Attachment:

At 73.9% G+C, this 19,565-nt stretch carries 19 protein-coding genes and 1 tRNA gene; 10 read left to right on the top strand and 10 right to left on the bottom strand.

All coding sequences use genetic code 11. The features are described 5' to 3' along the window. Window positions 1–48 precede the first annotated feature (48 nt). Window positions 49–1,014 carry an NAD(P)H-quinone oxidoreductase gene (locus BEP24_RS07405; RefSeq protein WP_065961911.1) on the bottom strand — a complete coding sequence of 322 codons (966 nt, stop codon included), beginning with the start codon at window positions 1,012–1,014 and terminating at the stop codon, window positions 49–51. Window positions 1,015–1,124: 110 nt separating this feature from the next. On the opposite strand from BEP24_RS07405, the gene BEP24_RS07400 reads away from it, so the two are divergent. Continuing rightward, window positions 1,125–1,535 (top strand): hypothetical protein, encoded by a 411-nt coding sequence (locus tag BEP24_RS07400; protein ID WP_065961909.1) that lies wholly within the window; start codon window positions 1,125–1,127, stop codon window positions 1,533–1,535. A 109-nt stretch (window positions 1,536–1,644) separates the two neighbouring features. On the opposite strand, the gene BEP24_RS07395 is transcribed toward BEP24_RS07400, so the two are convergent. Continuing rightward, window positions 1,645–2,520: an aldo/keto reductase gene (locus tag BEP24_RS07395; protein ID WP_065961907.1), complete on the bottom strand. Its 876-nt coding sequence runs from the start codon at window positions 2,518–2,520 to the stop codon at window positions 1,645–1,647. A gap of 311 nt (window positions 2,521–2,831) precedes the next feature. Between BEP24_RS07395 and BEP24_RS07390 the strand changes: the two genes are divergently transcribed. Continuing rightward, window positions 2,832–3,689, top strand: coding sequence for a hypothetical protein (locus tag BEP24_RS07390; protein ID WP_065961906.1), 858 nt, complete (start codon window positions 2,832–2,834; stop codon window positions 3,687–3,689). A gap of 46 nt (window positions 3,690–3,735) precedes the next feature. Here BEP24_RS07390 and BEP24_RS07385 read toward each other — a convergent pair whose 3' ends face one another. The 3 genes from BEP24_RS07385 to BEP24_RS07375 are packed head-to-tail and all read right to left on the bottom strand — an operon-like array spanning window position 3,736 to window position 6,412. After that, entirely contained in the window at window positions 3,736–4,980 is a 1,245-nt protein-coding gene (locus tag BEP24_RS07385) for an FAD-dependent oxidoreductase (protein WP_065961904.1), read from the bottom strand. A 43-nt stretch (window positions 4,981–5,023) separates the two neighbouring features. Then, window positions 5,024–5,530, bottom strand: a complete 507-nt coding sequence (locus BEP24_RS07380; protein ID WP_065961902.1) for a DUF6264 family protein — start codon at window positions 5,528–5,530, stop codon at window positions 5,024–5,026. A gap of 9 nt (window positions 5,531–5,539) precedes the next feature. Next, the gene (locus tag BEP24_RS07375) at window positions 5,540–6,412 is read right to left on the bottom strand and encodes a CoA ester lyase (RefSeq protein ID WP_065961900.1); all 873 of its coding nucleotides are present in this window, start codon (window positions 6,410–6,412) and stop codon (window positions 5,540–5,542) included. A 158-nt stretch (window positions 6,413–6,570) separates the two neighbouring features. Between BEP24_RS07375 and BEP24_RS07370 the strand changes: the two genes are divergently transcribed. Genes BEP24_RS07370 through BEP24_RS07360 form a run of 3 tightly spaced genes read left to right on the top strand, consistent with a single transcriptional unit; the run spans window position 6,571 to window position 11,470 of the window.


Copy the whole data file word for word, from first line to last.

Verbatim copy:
At 73.9% G+C, this 19,565-nt stretch carries 19 protein-coding genes and 1 tRNA gene; 10 read left to right on the top strand and 10 right to left on the bottom strand.

All coding sequences use genetic code 11. The features are described 5' to 3' along the window. Window positions 1–48 precede the first annotated feature (48 nt). Window positions 49–1,014 carry an NAD(P)H-quinone oxidoreductase gene (locus BEP24_RS07405; RefSeq protein WP_065961911.1) on the bottom strand — a complete coding sequence of 322 codons (966 nt, stop codon included), beginning with the start codon at window positions 1,012–1,014 and terminating at the stop codon, window positions 49–51. Window positions 1,015–1,124: 110 nt separating this feature from the next. On the opposite strand from BEP24_RS07405, the gene BEP24_RS07400 reads away from it, so the two are divergent. Continuing rightward, window positions 1,125–1,535 (top strand): hypothetical protein, encoded by a 411-nt coding sequence (locus tag BEP24_RS07400; protein ID WP_065961909.1) that lies wholly within the window; start codon window positions 1,125–1,127, stop codon window positions 1,533–1,535. A 109-nt stretch (window positions 1,536–1,644) separates the two neighbouring features. On the opposite strand, the gene BEP24_RS07395 is transcribed toward BEP24_RS07400, so the two are convergent. Continuing rightward, window positions 1,645–2,520: an aldo/keto reductase gene (locus tag BEP24_RS07395; protein ID WP_065961907.1), complete on the bottom strand. Its 876-nt coding sequence runs from the start codon at window positions 2,518–2,520 to the stop codon at window positions 1,645–1,647. A gap of 311 nt (window positions 2,521–2,831) precedes the next feature. Between BEP24_RS07395 and BEP24_RS07390 the strand changes: the two genes are divergently transcribed. Continuing rightward, window positions 2,832–3,689, top strand: coding sequence for a hypothetical protein (locus tag BEP24_RS07390; protein ID WP_065961906.1), 858 nt, complete (start codon window positions 2,832–2,834; stop codon window positions 3,687–3,689). A gap of 46 nt (window positions 3,690–3,735) precedes the next feature. Here BEP24_RS07390 and BEP24_RS07385 read toward each other — a convergent pair whose 3' ends face one another. The 3 genes from BEP24_RS07385 to BEP24_RS07375 are packed head-to-tail and all read right to left on the bottom strand — an operon-like array spanning window position 3,736 to window position 6,412. After that, entirely contained in the window at window positions 3,736–4,980 is a 1,245-nt protein-coding gene (locus tag BEP24_RS07385) for an FAD-dependent oxidoreductase (protein WP_065961904.1), read from the bottom strand. A 43-nt stretch (window positions 4,981–5,023) separates the two neighbouring features. Then, window positions 5,024–5,530, bottom strand: a complete 507-nt coding sequence (locus BEP24_RS07380; protein ID WP_065961902.1) for a DUF6264 family protein — start codon at window positions 5,528–5,530, stop codon at window positions 5,024–5,026. A gap of 9 nt (window positions 5,531–5,539) precedes the next feature. Next, the gene (locus tag BEP24_RS07375) at window positions 5,540–6,412 is read right to left on the bottom strand and encodes a CoA ester lyase (RefSeq protein ID WP_065961900.1); all 873 of its coding nucleotides are present in this window, start codon (window positions 6,410–6,412) and stop codon (window positions 5,540–5,542) included. A 158-nt stretch (window positions 6,413–6,570) separates the two neighbouring features. Between BEP24_RS07375 and BEP24_RS07370 the strand changes: the two genes are divergently transcribed. Genes BEP24_RS07370 through BEP24_RS07360 form a run of 3 tightly spaced genes read left to right on the top strand, consistent with a single transcriptional unit; the run spans window position 6,571 to window position 11,470 of the window.